A banner day! Today is the day I’m launching the Black Gotham Digital Archive! If you’re reading this, you can access it directly from the “The Archive” link on the left.

You’ll find pretty much everything I promised in my last blog. The main component of the digital archive consists of “Black Gotham Stories.” Currently, they’re made up of five exhibits: an introduction to my family; a short tour of some early Lower Manhattan sites; profiles of two African Free Schools of the 1820s and 1830s; portraits of men of the black elite at mid-century; and accounts of the fate of black New Yorkers during the 1863 draft riots. Each exhibit contains a series of pages that describe people and events; show images you can click on for more detailed information; provide direct links to documents culled from the archives—obituaries, newspaper articles, etc.—where nineteenth-century voices truly come to life, as well as links to online primary and secondary book sources. In addition to the exhibits, there’s also an archive you can browse for many more images and information about them.

Here’s what you won’t yet find: interactive maps that will provide a much better sense of Gotham in the pre Civil War period—of where black Gothamites lived, worked, shopped, did errands, and enjoyed places of amusement. The plan is to use the University of Virginia’s “Neatline” platform to display a series of historical maps that will chart the movements of black New Yorkers as they traveled through the city, but Neatline is not scheduled to launch until later this summer on July 2.

In the meantime, I will continue adding more exhibits and pages to “Black Gotham Stories.” There’s so much more I want to share: for example, stories about white New Yorkers who interacted on a regular basis with blacks; about the literary and cultural activities of the black elite; about their political activism, most especially their work on the Underground Railroad, and the inevitable white backlash; and of course about the role black women played in all of these events. There’s also so much more to say about each story that’s already there, so much so that I hope that each of my historical actors will eventually have an exhibit of his/her own.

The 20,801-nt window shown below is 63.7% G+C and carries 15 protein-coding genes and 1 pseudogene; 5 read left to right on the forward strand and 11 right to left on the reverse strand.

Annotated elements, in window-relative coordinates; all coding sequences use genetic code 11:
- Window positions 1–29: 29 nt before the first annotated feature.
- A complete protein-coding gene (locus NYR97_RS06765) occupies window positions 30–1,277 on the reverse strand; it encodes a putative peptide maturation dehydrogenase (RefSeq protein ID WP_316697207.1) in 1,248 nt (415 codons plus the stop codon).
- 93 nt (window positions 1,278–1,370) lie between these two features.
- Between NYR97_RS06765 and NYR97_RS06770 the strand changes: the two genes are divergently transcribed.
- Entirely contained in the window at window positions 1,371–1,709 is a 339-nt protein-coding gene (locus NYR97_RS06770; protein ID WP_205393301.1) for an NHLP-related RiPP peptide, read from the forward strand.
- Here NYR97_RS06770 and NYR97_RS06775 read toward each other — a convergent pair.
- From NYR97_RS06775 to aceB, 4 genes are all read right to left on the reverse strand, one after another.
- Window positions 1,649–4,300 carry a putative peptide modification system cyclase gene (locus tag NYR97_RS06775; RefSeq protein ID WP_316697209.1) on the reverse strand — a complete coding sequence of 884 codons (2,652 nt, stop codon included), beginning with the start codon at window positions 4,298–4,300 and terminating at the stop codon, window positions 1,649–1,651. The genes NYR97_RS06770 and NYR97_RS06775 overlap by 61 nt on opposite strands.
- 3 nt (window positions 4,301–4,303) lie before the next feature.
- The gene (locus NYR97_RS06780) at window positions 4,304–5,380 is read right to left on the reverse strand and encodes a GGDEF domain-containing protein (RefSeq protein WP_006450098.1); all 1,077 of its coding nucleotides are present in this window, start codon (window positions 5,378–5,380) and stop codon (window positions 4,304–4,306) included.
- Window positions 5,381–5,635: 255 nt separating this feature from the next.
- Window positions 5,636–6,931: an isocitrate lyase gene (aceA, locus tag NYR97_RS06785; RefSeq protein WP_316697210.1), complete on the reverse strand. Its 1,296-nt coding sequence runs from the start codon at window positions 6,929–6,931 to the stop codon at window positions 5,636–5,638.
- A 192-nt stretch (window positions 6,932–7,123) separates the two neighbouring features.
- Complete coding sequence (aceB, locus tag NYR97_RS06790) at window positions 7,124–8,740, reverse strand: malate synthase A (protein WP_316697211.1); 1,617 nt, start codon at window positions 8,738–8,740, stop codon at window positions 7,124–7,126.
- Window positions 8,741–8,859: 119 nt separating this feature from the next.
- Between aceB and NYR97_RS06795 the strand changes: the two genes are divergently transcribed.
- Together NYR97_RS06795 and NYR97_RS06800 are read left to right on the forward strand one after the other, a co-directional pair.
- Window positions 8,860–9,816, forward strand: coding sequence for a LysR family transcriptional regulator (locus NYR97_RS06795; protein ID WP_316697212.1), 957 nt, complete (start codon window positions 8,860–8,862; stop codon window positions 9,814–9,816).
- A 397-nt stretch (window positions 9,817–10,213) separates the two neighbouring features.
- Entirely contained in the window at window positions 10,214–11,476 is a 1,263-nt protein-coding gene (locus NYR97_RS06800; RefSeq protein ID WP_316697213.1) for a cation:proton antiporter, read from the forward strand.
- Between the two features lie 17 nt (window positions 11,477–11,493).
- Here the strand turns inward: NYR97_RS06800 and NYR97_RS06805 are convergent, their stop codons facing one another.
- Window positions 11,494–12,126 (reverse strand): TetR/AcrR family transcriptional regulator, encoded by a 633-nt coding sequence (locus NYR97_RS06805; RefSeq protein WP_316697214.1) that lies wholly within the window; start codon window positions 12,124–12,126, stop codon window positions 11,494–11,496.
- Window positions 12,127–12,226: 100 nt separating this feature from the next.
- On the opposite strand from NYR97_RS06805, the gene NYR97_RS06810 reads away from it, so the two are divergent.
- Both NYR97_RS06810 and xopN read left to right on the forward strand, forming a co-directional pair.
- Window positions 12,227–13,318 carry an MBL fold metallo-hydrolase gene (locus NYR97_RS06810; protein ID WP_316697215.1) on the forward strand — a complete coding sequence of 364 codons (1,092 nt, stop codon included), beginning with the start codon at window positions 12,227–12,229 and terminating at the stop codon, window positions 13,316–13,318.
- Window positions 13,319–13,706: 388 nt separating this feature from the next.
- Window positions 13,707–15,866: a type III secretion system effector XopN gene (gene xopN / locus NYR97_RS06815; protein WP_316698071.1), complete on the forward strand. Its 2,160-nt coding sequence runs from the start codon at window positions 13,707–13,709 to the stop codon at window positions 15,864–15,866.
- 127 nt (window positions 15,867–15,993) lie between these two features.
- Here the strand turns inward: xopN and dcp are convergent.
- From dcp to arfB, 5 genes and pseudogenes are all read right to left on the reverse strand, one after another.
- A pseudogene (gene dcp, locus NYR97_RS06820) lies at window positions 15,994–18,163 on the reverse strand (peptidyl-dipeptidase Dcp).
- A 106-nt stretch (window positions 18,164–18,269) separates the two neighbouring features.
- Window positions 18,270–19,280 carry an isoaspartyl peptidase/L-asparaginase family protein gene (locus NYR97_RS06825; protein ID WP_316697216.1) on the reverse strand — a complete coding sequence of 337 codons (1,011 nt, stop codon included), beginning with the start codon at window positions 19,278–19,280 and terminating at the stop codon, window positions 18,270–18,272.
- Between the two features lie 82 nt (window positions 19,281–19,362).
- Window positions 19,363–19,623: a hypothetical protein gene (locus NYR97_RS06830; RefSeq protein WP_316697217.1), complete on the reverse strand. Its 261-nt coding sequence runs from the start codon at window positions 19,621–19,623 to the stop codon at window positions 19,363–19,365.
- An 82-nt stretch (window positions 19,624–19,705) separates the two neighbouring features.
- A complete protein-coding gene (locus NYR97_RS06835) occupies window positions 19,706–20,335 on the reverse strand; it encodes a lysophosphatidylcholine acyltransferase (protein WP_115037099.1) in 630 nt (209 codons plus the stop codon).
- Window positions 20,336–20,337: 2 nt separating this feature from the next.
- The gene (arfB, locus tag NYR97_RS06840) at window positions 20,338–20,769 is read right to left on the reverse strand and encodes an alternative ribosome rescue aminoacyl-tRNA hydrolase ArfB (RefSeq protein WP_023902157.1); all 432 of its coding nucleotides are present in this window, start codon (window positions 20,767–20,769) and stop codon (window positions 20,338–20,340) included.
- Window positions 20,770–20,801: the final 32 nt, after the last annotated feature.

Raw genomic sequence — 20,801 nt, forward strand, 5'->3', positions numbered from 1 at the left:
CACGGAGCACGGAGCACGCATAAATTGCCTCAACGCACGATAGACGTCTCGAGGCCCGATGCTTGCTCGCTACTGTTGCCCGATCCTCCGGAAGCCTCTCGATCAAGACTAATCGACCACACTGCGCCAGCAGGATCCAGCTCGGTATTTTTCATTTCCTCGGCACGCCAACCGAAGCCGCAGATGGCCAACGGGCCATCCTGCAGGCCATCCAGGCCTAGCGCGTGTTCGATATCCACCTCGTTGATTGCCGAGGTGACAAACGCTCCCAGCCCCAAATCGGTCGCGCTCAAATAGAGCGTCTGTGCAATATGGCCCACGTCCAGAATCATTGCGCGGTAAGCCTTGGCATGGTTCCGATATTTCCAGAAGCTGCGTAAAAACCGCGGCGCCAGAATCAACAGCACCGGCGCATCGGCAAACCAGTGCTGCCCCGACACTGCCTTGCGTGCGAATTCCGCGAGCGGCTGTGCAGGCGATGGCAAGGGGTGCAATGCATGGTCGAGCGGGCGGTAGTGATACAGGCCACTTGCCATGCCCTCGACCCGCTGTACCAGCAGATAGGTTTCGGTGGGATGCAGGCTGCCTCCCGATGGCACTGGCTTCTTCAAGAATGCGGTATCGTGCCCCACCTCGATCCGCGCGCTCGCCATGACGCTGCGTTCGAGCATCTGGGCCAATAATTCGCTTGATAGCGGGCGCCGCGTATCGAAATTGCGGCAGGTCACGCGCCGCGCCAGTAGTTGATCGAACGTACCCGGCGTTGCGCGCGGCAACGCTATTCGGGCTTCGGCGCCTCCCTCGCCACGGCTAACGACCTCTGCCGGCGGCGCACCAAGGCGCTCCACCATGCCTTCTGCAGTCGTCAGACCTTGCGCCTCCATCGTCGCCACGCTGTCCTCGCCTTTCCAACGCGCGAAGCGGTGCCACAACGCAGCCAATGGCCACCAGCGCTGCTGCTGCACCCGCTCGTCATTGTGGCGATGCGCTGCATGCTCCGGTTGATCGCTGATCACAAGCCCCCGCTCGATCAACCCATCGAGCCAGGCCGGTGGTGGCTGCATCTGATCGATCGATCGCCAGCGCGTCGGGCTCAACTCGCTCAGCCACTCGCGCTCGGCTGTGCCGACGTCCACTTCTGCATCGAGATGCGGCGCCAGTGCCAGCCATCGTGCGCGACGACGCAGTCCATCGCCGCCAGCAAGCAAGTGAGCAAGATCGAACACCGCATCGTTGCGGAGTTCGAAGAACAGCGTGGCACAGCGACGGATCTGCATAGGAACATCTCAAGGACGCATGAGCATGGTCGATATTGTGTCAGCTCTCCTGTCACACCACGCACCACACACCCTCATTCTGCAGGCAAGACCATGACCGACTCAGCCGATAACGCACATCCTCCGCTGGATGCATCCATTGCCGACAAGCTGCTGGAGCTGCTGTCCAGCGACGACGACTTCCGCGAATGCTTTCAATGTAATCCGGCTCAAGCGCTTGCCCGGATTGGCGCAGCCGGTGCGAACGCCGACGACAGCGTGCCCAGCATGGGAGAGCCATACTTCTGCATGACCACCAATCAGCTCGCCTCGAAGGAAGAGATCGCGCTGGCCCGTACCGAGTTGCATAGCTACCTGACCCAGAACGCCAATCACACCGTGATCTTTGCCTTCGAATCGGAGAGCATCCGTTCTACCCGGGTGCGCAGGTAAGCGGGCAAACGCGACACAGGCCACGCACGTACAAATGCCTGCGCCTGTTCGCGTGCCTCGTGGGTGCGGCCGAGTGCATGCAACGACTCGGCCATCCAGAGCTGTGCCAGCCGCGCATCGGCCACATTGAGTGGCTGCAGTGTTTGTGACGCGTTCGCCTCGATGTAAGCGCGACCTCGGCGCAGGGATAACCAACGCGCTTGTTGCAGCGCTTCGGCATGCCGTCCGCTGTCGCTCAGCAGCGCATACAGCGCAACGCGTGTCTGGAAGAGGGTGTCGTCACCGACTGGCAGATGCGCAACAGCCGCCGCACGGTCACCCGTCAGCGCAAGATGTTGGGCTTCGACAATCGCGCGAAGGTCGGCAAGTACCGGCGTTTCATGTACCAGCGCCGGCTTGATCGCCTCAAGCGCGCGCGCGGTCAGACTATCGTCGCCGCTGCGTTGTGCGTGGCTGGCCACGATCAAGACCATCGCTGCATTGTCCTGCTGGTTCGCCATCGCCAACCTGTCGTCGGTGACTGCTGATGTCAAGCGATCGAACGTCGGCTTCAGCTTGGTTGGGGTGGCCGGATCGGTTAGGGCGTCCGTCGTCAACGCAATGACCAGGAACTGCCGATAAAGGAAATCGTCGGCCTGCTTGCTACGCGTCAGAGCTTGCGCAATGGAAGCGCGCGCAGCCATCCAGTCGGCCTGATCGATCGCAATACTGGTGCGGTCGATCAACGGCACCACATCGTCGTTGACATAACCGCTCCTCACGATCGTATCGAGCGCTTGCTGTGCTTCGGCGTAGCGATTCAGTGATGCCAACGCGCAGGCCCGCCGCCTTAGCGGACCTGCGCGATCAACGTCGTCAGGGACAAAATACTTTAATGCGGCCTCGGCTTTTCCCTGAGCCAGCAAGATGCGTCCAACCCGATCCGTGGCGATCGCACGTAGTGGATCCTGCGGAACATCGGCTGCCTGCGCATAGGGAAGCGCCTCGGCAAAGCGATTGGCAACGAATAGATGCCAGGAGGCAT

My special thanks go to three MITH staffers without whom this launch would not be possible: Amanda Visconti, who worked on the technical aspects of the site; Kirsten Keister, who did the design; and Seth Denbo, who helped me with the content and structure of “Black Gotham Stories.”

So please write in with feedback and comments on my new venture. And please start thinking about how you might eventually contribute a nineteenth-century Black Gotham family story of your own!


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